Hermaphrodites and sexual reproduction

    Remember that hermaphrodite means having both male and female organs for sexual reproduction. In C. elegans, hermaphrodites produce sperm via meiosis during the last larval stage and store the sperm in a specialized organ. Then in the adult stage, the germ cells undergoing meiosis become oocytes. The oocytes are then fertilized by the stored sperm.

    Meiosis, including the rules of chromosome segregation and inheritance, still occurs and the worms reproduce using sexual reproduction (not asexual reproduction).

    C. elegans males occur when only one X chromosome is present. These males have different structural features and produce only sperm, but can fertilize hermaphrodites, still using gametes and sexual reproduction.

    C. elegans are transparent, which allowed scientists first studying this organism to follow the pattern of cell division, differentiation, or programmed cell death of every cell under the microscope. This foundational work revealed that these worms develop in an invariant pattern, in which every wild-type animal undergoes the same number and pattern of cell divisions. This knowledge allowed for forward genetic screens in which this pattern was abnormal.

    In one such screen, male worms were exposed to ethyl methanesulfonate (EMS), an alkylating agent, to induce mutations. These males were mated with hermaphrodites and researchers examined the second generation (F2) offspring for abnormal persistence of cells that normally undergo programmed cell death in wild-type animals (Hedgecock et al. 1983). The first two mutants were named ced-1 and ced-2 (for programmed cell death) and the genes that were eventually identified as mutated were named ced-1 and ced-2. Additional ced mutants were identified in subsequent screens, ultimately identifying a pathway of proteins that act to trigger cell death, kill the cell, and execute the engulfment of the dead cell.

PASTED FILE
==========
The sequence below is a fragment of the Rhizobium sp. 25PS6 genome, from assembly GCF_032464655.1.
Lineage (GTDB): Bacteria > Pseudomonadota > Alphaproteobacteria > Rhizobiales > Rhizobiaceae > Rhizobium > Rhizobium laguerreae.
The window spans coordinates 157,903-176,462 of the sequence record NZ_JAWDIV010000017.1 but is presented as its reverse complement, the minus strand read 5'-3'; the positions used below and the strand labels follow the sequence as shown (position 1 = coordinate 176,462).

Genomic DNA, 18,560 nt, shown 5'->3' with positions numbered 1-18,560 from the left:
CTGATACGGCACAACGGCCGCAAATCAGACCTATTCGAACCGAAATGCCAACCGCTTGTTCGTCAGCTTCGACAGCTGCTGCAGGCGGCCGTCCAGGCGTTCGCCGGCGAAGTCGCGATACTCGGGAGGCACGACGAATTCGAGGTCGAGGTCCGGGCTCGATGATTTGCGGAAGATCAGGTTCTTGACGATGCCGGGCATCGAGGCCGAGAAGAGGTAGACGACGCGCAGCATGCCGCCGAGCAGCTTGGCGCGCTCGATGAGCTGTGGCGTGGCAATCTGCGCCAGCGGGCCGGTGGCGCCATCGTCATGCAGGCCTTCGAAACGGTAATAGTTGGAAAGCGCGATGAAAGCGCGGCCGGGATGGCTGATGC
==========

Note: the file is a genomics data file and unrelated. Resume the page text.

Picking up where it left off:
In 2002, Sydney Brenner, John E. Sulston, and H. Robert Horvitz shared the Nobel Prize "for their discoveries concerning genetic regulation of organ development and programmed cell death" (https://www.nobelprize.org/prizes/medicine/2002/press-release/). Cloning of cell death genes in the nematode had revealed a conserved set of proteins involved in programmed cell death in eukaryotes, giving insight into normal functions of programmed cell death as well as abnormal avoidance of cell death in cancer.

     

    References

    Conradt B and Xue D. (2005) Programmed cell death. Wormbook.org (http://www.wormbook.org/chapters/www_programcelldeath/programcelldeath.html#bib20)

    Ellis HM, Horvitz HR. Genetic control of programmed cell death in the nematode C. elegans. Cell. 1986 Mar 28;44(6):817-29. doi: 10.1016/0092-8674(86)90004-8. PMID: 3955651.

    Hedgecock EM, Sulston JE, Thomson JE (1983) Mutations affecting programmed cell deaths in the nematode Caenorhabditis elegans. Science. Vol. 220, Issue 4603, pp. 1277-1279 DOI: 10.1126/science.6857247

    Lewis EB (1978). A gene complex controlling segmentation in Drosophila. Nature 276, 565-570.

    Nüsslein-Volhard, C., Wieschaus, E. Mutations affecting segment number and polarity in Drosophila. Nature 287, 795–801 (1980). https://doi.org/10.1038/287795a0